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Josh Romney, Sen. Mike Lee could be a close race, survey finds

(Kristin Murphy/Deseret News)

Estimated read time: 4-5 minutes

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SALT LAKE CITY — A new survey is projecting a potentially close race for Utah Sen. Mike Lee in the 2016 election cycle.

A survey conducted by Dan Jones and Associates found that Josh Romney, son of former presidential nominee Mitt Romney, would give Lee a tough race if Romney were to run for office in 2016.

The survey found that Lee held a seven percent advantage (37-30 percent) over Romney among all voters, but gained a higher advantage among Republican voters, increasing his lead to 13 percent (49-36 percent). The only other Republican to garner votes was former Utah Republican Party Chairman Thomas Wright. Independent voters gave Romney a slim 30-29 percent advantage over Lee.

Romney has taken several leadership roles in the governor’s office and in charitable ventures in recent years, but has not officially said he would run for office in 2016. In an interview with contributor Michael McCarlie, Romney said he plans to jump into the political realm at some time in the future, but that he wasn’t expecting anything soon.

“I’m not taking politics off the table,” Romney said. “I likely will get involved at some point in some capacity; probably nothing soon.”

I'm not taking politics off the table. I likely will get involved at some point in some capacity; probably nothing soon.

–Josh Romney

Kirk Jowers, the head of the University of Utah's Hinckley Institute of Politics, said in all his interactions with Romney he doesn't believe Romney will challenge Sen. Lee in 2016, despite having a viable shot if he chose to run.

"If Josh were to run he'd have a great chance. He would have name ID, plenty of money, he's a very charismatic, likable guy and he's got a real community interest to him," Jowers said. "With all that said, in my discussions with Josh, he is like the other three or four from those early polls that have a pathway to maybe beat Sen. Lee, and he doesn't seem interested.

"He hasn't formally taken himself out, but he's definitely the last man standing who would be a tough foe for Mike Lee," he added.

The survey found that former congressman Jim Matheson was the “clear choice” on the Democratic ticket, with 54 percent of Democratic respondents saying they’ want him to be the Democratic nominee to challenge Lee in 2016. Responses from voters of both parties evoked a similar result, with 51 percent of voters selecting Matheson.

Other potential Democratic candidates include Doug Owens (27 percent) and Salt Lake County Mayor Ben McAdams (15 percent). Independent voters also gave Matheson the nod, with 54 percent of the vote.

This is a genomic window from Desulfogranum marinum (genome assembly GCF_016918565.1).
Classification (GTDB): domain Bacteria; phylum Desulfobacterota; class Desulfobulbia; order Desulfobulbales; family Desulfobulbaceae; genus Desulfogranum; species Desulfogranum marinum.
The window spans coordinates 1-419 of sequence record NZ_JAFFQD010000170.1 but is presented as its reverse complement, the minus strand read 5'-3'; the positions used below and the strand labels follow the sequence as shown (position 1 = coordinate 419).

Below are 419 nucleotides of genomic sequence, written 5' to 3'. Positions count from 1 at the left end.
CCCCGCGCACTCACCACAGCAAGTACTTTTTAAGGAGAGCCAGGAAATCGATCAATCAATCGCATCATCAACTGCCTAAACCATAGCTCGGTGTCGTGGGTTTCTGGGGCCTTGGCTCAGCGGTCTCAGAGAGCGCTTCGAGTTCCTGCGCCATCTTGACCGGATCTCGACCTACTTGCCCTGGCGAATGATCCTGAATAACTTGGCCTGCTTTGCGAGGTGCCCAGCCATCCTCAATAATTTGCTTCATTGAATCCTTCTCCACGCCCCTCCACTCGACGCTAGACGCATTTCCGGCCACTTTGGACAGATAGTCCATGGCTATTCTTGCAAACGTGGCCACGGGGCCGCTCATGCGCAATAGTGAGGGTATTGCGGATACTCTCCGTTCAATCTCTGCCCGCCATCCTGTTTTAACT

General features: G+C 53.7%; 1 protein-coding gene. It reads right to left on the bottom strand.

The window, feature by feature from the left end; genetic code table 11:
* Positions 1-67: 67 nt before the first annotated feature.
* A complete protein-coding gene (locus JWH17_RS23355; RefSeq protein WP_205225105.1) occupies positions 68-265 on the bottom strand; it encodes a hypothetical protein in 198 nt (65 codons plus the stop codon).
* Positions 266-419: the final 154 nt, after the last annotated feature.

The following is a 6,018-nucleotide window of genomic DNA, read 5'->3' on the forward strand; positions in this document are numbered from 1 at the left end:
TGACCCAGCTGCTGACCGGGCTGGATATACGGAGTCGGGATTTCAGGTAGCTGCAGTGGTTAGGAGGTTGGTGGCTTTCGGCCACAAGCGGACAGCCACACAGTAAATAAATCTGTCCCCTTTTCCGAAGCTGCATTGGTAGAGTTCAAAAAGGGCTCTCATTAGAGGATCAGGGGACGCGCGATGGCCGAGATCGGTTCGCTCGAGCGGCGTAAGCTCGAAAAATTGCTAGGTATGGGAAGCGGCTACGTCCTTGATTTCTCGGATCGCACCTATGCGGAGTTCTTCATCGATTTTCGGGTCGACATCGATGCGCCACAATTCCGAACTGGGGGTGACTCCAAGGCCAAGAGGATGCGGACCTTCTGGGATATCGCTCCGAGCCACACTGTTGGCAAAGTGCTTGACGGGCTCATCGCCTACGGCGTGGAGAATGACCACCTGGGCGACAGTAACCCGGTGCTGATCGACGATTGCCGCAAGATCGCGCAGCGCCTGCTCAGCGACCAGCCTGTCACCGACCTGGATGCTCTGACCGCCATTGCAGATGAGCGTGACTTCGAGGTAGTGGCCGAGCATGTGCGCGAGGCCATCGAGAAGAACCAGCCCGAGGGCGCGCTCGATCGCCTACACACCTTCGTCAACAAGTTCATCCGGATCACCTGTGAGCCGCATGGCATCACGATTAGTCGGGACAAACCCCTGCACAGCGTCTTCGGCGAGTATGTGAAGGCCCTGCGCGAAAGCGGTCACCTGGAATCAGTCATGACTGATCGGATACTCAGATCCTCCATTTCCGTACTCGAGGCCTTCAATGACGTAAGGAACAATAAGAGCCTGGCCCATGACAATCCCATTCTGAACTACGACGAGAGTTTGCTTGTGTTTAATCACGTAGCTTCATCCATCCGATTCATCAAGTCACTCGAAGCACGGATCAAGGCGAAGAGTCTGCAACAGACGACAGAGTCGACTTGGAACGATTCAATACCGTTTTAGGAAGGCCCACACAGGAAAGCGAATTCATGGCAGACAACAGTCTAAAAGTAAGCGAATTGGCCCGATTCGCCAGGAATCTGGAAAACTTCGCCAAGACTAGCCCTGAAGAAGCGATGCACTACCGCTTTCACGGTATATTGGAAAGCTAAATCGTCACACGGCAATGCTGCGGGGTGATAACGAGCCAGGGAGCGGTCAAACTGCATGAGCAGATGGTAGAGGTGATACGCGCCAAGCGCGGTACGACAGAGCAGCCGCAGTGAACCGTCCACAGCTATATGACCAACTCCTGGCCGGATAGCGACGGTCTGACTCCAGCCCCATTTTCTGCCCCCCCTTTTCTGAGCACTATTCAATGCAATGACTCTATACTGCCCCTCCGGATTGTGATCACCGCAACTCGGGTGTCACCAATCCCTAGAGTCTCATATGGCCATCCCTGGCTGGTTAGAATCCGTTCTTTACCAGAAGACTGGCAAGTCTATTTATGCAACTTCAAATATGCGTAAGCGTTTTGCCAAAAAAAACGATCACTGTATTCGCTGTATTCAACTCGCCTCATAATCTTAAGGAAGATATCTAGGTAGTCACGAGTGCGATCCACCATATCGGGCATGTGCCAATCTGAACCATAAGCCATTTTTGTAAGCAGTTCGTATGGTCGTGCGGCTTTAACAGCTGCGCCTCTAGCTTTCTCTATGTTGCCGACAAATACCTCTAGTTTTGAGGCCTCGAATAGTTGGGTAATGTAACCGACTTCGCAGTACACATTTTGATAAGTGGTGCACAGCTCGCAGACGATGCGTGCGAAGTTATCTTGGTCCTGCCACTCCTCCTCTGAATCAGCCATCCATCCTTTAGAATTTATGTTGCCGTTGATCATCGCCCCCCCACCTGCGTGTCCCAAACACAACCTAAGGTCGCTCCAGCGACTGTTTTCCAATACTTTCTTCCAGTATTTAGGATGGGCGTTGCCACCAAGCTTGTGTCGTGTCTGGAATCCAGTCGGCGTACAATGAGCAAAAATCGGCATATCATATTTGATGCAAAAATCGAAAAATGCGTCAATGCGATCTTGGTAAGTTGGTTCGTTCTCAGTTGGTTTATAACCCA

He hasn't formally taken himself out, but he's definitely the last man standing who would be a tough foe for Mike Lee.

–Kirk Jowers

Matheson, who chose not to run for re-election in 2014, joined the lobbying firm Squire Patton Boggs in Washington, D.C., in January. He has since joined the board of directors of student loan company Sallie Mae.

Jowers said Matheson would be the most likely to challenge Sen. Lee in 2016 if he chose to run.

"Jim Matheson would have a chance against any elected official in Utah, including and perhaps especially against Sen. Lee," Jowers said. "He's got great name recognition, he can raise all the money he needs, and he has found out kinda that sensible center that is what it takes to win for a Democrat in Utah."

Jowers added that he doesn't foresee Matheson jumping back into the political realm for the foreseeable future, but that the possibility is still there.

"I don't see Matheson getting into the race. With all the prospects, he would run a very interesting and competitive race. He's new into his practice back in Washington D.C. and seems quite intent on building that for a few years before he'd consider ever getting back into the political arena."

Only Lee has declared his intentions for 2016, which would be his second term in office if re-elected. “Given that the election is more than 18 months away, these numbers are likely just a reflection of name recognition at this point,”’s Bryan Schott said.

The survey included 601 registered Utah voters via phone and online methods, and has a margin of error +/- 4.0 percent, according to

McCarlie’s interview with Romney as part of his podcast “The Michael McCarlie Show” is included below. Romney gave an inside look into his family, his father’s presidential campaigns and some of the charitable and business ventures in which he’s involved.

[listen to ‘The Michael McCarlie Show’ on audioBoom](

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